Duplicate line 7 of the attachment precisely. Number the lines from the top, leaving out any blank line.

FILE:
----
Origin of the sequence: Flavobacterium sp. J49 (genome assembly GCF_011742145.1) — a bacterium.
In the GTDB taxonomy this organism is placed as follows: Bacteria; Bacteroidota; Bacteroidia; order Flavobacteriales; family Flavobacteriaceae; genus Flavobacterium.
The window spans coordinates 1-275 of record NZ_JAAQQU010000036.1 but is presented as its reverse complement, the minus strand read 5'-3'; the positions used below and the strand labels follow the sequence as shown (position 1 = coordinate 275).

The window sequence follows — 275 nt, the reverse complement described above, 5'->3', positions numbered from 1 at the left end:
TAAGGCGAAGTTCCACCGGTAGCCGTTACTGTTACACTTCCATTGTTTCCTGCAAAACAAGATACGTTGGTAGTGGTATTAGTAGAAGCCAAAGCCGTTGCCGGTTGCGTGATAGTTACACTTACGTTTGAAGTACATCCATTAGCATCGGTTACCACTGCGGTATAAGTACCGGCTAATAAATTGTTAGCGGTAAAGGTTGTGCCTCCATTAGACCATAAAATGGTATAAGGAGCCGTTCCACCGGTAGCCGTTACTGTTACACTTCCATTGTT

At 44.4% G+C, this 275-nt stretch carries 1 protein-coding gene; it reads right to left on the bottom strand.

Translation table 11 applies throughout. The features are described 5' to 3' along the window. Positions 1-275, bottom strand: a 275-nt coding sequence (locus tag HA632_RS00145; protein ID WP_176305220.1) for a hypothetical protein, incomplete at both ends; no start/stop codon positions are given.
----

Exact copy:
Translation table 11 applies throughout. The features are described 5' to 3' along the window. Positions 1-275, bottom strand: a 275-nt coding sequence (locus tag HA632_RS00145; protein ID WP_176305220.1) for a hypothetical protein, incomplete at both ends; no start/stop codon positions are given.